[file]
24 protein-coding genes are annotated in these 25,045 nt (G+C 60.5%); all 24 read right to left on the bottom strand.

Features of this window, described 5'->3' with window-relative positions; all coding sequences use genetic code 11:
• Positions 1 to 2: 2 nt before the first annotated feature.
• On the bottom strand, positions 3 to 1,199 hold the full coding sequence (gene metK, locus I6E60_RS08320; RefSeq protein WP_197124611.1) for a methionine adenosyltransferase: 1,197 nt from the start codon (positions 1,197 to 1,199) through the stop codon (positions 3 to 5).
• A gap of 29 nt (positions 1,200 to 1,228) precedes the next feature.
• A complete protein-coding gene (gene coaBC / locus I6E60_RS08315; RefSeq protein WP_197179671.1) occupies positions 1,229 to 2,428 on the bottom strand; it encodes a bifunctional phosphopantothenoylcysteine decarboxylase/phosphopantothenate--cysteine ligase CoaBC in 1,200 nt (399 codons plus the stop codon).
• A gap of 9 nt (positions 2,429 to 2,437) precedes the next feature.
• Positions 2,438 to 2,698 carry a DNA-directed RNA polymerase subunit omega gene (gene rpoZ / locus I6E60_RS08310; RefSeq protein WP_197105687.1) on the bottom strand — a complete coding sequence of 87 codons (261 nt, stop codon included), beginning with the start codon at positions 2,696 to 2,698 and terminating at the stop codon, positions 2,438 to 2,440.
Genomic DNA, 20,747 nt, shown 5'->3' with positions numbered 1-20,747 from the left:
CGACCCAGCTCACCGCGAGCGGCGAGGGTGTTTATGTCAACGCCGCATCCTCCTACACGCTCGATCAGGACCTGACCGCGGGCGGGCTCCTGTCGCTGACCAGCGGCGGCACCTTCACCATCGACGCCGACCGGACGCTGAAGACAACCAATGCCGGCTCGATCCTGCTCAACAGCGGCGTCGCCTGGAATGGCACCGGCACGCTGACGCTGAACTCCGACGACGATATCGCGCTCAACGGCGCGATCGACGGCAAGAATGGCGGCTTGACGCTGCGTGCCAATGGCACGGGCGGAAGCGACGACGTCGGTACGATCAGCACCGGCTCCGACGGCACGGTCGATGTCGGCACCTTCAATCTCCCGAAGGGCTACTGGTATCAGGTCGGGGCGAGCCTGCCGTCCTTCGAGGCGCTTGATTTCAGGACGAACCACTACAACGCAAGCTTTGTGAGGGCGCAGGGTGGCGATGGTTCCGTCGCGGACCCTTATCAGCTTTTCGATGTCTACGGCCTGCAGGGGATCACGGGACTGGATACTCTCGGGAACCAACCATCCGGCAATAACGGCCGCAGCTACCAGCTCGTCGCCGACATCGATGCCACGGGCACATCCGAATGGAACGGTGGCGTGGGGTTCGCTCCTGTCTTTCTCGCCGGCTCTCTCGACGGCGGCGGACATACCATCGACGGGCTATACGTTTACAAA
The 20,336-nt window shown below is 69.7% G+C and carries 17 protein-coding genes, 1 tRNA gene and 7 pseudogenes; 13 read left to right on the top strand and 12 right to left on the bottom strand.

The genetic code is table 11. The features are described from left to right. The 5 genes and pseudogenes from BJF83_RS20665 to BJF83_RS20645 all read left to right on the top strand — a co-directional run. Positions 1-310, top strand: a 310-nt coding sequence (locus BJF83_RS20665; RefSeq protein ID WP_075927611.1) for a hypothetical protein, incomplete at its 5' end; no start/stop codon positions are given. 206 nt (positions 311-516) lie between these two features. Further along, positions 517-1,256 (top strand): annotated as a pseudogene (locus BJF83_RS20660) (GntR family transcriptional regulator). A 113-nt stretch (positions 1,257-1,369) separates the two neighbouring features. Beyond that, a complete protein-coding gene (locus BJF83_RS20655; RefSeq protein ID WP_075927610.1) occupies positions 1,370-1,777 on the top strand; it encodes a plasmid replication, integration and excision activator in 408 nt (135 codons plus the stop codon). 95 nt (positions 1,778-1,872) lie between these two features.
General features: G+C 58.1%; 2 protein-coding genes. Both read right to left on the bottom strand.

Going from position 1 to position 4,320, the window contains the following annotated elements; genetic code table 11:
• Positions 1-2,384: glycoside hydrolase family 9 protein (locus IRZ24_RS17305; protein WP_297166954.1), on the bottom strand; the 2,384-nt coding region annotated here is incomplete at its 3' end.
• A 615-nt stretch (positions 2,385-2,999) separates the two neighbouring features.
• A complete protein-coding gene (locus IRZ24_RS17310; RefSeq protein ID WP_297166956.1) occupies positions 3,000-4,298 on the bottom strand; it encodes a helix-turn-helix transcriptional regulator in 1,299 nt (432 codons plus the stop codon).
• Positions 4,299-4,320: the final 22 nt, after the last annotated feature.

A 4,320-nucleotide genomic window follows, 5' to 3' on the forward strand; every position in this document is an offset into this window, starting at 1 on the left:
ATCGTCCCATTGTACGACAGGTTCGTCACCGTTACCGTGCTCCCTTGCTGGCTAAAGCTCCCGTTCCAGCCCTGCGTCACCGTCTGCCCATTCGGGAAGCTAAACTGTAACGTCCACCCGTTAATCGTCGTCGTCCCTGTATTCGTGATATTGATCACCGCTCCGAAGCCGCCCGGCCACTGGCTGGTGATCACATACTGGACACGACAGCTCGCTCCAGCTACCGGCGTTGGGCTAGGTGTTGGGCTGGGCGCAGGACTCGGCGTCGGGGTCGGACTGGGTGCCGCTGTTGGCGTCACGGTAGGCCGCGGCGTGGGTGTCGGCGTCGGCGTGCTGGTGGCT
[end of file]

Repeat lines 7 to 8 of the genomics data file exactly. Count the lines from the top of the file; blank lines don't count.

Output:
• A gap of 9 nt (positions 2,429 to 2,437) precedes the next feature.
• Positions 2,438 to 2,698 carry a DNA-directed RNA polymerase subunit omega gene (gene rpoZ / locus I6E60_RS08310; RefSeq protein WP_197105687.1) on the bottom strand — a complete coding sequence of 87 codons (261 nt, stop codon included), beginning with the start codon at positions 2,696 to 2,698 and terminating at the stop codon, positions 2,438 to 2,440.